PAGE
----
Tiling is a special material, probably the most confusing of coatings. The cut of a wallpaper, the size of a carpet are simple because their texture is flexible. Tiling that is hard and brittle, also has the disadvantage of being fragile. It must therefore be handled and worked with certain precautions. Each type of tile corresponds to a cutting instrument. For earthenware, choose the scribing point if it has reliefs, the steel scissors if it is flat. For sandstone, which is considered stronger, use the tile.
- Folding Meter
- tile cutter
- Parrot's claw (nibbler)
- Tile cutter
- Rat-tail file
- Concrete drill
- Felt pen
- Enamelled earthenware and sandstone tile
- Cutting earthenware
- Curved cutting
Enamelled earthenware and sandstone tile
1. The glazed earthenware tile used for wall cladding is of simple composition. Ordinary earthenware (a mixture of kaolin and various binders such as ordinary dishes) is the soul of the tile. This is covered with enamel baked, forming the siding and decor of the noble surface. This enamel is very hard compared to soft earthenware support. Trace the line of cut on the enamel with a felt pen. Scratch the tile with the scribe, following this line. The scribe, equipped with a diamond at its end, starts the enamel layer.
2. Place the rear face of the tile on the scribe. Match the line of cut with the axis of the tool lying flat. Press each side of the tile with the palm of your hands on either side of the scribe. Both parts of the cut element come off under the effect of pressure. The line of rupture of earthenware comes from the line of cut.
3. Sandstone is much more resistant. It is made from crushed stone; the cohesion is obtained after mixing various binders at a higher cooking temperature than that of faience. This time, the thickness of the tiles is larger and the whole of the material is homogeneous. This tile is made of a single block without a particular layer to attack. Locate the cut to make a pencil stroke. Place the tile in the tile and scratch the siding surface by pushing the lever.
4. Remove the tile from the unit and turn it over. Assassinate hammock (small narrow hammer) on the back of the tile, along the line of cut. The striped side splits along the line of attack of the tile, while the back has an approximate crack.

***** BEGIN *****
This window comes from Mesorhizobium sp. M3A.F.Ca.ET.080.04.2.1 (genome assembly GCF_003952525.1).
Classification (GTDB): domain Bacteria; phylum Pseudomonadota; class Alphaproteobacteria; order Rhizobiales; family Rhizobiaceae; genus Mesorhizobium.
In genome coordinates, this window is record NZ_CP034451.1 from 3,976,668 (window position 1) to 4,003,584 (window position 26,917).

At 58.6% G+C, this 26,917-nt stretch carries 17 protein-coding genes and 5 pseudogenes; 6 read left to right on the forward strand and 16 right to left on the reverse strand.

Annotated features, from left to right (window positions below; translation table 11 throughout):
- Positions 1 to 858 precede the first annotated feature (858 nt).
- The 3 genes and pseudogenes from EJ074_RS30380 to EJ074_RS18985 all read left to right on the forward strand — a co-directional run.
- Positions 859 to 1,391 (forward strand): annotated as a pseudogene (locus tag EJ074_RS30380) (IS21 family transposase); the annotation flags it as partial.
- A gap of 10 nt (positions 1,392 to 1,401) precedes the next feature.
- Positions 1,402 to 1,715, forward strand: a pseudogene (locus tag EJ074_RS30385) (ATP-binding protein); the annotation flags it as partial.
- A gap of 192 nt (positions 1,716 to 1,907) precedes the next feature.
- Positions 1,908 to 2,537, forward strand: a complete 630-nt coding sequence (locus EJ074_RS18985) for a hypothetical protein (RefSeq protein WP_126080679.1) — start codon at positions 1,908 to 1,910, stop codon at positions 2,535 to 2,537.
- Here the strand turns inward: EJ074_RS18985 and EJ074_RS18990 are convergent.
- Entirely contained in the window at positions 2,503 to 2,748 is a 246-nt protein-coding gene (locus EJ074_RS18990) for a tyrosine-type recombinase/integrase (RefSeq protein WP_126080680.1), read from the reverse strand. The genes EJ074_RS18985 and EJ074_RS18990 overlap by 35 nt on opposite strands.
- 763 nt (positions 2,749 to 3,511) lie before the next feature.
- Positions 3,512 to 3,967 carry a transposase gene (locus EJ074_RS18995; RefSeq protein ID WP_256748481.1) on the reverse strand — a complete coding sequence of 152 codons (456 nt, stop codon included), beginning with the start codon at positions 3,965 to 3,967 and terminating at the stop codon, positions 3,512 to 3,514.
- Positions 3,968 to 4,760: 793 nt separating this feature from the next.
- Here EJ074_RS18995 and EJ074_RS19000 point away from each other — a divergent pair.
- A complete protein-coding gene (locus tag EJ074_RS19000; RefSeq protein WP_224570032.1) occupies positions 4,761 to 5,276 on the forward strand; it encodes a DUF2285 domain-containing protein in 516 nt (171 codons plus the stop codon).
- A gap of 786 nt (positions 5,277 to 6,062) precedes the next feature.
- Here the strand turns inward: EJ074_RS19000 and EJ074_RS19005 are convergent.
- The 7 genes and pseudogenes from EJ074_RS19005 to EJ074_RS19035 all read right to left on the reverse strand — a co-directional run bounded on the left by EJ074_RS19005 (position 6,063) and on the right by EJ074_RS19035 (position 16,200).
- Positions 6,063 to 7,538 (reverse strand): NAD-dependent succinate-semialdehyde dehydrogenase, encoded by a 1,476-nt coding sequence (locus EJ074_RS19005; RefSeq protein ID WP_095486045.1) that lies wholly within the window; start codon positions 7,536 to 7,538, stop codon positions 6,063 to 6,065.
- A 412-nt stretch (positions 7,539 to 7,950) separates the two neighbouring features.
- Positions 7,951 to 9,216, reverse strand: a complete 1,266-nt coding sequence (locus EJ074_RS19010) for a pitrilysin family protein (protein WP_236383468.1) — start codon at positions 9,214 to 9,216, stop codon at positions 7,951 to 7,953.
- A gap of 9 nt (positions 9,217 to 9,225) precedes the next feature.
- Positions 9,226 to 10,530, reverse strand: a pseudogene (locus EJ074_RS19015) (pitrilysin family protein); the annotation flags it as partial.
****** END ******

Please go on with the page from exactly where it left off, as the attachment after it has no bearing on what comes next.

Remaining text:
5. If the necessary cut is too close to one end, remove the useless part with a special, so-called asymmetrical pincer, the jaws of which do not match. This tool causes a bending motion resulting in breakage.
6. Cut out the earthenware with a tile cutter. The absence of relief allows its circular blade (wheel) an attack of the enamelled coating.
7. Insert the tile between the two jaws, so as to look at the enamelled face cut by the sharp blade. Apply the back of the tile to the wide sole of the lower jaw, the thin jaw being placed on the scratch made on the facing side. Wedge the tile in the tool according to this position; press the two handles of the pliers in a dry motion. The bending movement undergone by the tile breaks it net following the desired line. Too little bending may flake the enamelled surface along the cutting line.
8. The curve of a cut made is often imperfect. File the edge of the waist with a file "rat-tail" to give it a regular shape. Use a file with angular profile to remove the last asperities. Attention, if the tile is glazed, avoid passing the rat-tail in the back-face direction: the enamel may flake because this movement causes a tearing of the coating.
9. The presence of ducts sometimes imposes a cut in the middle of the tile. It is the most delicate size. Lay the tile flat on a block of wood. Trace the shape to be removed from the front of the tile and drill holes with a drill with a small drill bit according to the cut line. Move the holes as close as possible to form a tight dotted line that will facilitate cutting.
10. Remove the central part with the marteline by giving little tweaks. Then pass the rat-tail file to perfect the circular shape of the hole by eliminating the remaining asperities.
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